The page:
Hidden Stories: Walt Disney: A life full of setbacks

Category: Human Interest


Unlocking Word Meanings

Read the following words/expressions found in today’s article.

  1. constant presence / ˈkɒn stənt ˈprɛz əns / (n.) – someone or something that can always be seen or noticed in a place, event, period of time, etc.

    My grandparents were a constant presence in my childhood.

  2. from the ground up / frʌm ðə graʊnd ʌp / (idiom) – from the very start when nothing has been done yet

    David sold his company for a huge profit and built a new one from the ground up.

  3. turn down / tɜrn daʊn / (phrasal v.) – to reject or refuse someone or something

    Lisa’s really upset because her book has been turned down by five publishers.

  4. intellectual property rights / ˌɪn tlˈɛk tʃu əl ˈprɒp ər ti raɪts / (n.) – the rights given to creators over their own creations, such as books, illustrations, etc.

    My paintings are protected by intellectual property rights and cannot be used without my permission.

  5. make ends meet / meɪk ɛndz mit / (idiom) – to earn enough money to buy the things that one needs to live

    Sheila had to work two jobs just to make ends meet.


Read the text below.

With 12 Disney parks, dozens of Disney hotels, and over 85 million downloads of the Disney Tsum Tsum mobile puzzle game, it is safe to say that Disney is a constant presence in most people’s lives. But what do you know about the man who started the company?

Walt Disney was the creative genius behind the Disney company. Under his guidance, the company produced classic animated movies such as Pinocchio, Cinderella and Bambi. He also created many classic Disney characters, such as Mickey Mouse and Donald Duck. But success didn’t come easily.

Disney formed his first animation shop, Laugh-O-Gram Studio, in 1921, but it had trouble making money and closed down. Disney started again from the ground up, founding the Disney Brothers Cartoon Studio in 1923 with older brother Roy. The studio was successful and led to a familiar-looking cartoon character: Oswald the Lucky Rabbit, created for Universal Pictures in 1927.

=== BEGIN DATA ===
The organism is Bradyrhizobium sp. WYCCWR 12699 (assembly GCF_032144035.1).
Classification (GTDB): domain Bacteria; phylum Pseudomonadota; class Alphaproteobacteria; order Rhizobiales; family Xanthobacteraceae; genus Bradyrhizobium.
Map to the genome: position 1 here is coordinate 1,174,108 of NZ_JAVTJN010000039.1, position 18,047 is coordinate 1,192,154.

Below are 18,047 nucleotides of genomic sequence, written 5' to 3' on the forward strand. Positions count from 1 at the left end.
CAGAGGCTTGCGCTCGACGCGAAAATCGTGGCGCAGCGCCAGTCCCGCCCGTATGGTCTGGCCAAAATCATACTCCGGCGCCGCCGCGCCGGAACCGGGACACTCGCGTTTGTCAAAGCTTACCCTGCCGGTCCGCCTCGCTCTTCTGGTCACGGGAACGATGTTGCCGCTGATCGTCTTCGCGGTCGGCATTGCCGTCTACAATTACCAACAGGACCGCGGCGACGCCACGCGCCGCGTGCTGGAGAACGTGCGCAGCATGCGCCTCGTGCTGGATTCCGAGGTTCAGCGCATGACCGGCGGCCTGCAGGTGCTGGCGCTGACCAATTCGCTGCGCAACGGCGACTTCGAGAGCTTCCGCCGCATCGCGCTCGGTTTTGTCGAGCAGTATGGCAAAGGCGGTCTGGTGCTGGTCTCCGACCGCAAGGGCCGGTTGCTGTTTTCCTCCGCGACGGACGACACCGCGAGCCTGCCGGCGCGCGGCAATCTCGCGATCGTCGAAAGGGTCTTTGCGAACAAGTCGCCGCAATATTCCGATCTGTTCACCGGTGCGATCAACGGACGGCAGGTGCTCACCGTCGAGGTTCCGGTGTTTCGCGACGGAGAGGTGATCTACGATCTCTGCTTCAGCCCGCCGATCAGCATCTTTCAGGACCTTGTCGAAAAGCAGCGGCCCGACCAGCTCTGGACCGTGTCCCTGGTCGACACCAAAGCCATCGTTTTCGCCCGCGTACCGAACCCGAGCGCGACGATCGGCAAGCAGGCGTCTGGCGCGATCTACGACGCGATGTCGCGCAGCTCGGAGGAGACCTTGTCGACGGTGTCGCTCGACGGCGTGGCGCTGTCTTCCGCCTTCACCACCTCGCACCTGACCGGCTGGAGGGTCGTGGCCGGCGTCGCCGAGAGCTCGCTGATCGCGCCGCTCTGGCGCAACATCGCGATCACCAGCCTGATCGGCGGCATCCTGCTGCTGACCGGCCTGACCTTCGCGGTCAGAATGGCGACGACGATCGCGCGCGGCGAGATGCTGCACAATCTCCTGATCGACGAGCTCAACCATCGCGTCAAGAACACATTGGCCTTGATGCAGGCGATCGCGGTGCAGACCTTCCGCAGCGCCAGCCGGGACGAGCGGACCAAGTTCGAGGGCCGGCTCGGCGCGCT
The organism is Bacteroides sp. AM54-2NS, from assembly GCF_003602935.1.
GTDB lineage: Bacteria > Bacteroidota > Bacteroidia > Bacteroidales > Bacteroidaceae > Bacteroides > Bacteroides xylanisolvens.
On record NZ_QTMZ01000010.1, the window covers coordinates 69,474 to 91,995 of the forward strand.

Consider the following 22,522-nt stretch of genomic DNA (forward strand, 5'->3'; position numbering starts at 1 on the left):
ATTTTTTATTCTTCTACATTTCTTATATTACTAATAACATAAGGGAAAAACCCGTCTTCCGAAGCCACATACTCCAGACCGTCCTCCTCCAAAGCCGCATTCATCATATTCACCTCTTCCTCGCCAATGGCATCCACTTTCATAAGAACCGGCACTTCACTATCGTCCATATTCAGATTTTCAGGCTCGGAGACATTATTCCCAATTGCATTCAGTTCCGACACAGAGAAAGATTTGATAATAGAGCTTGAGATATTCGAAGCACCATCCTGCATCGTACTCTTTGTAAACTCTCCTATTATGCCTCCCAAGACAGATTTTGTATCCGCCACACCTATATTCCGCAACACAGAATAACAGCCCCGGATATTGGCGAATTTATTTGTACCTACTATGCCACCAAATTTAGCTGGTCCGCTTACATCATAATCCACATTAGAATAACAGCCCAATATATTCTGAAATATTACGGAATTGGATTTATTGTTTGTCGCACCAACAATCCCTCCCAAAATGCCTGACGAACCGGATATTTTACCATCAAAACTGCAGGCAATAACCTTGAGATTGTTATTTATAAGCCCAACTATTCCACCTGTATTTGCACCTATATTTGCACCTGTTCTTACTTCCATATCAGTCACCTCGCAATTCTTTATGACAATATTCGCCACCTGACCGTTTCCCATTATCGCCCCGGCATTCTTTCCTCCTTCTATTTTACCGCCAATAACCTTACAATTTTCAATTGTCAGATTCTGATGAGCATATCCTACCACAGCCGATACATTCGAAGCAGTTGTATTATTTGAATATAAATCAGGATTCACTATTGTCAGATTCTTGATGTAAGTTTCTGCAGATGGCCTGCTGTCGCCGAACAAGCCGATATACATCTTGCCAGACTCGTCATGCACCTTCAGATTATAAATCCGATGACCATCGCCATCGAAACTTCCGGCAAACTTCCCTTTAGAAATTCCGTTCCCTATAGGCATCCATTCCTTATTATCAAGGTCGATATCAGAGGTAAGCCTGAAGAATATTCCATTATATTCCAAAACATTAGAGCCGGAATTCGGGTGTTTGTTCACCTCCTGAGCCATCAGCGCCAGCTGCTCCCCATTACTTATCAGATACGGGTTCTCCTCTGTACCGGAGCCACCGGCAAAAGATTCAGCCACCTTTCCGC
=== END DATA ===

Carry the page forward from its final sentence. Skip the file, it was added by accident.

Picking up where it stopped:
Oswald was popular, but when Disney wanted more money to make the cartoons, he was turned down. Worse, he discovered that Universal owned the intellectual property rights to Oswald. So, he dropped Oswald and created a new character that looked a lot like Oswald — Mickey Mouse.

Things began to look up in the 1930s. His Snow White received praise for its new animation techniques. But Disney’s path was still a difficult one. Many of the movies we know and love, such as Fantasia, actually lost money for the company when they were first shown in cinemas. In fact, Walt and Roy had to cut their employees’ wages to make ends meet. This led to a strike of animators.

In spite of all the setbacks, Walt Disney never gave up, continuing to create animations and new ways to entertain throughout his life. (Hannah Brown)

This article was provided by The Japan Times Alpha.

Viewpoint Discussion

Enjoy a discussion with your tutor.

Discussion A

  • Disney is a constant presence in most people’s lives. Do you think the company will continue to be popular in the coming years? Why or why not? Discuss.
  • Disney created many classic characters, such as Mickey Mouse and Donald Duck. Why do you think Disney characters are loved by so many people all over the world? Do you have a favorite Disney character? Discuss.

Discussion B

  • Many of the Disney movies we know and love actually lost money for the company when they were first shown in theaters. Why do you think that is? Do you know any other movies that are loved now but were not considered successes when they first came out (ex. Fight Club, The Shawshank Redemption)? Discuss.
  • Disney was the creative genius behind the Disney company. However, teams of talented people worked under him. Do you think Disney should be given all the credit for his company’s success? Why or why not? Discuss.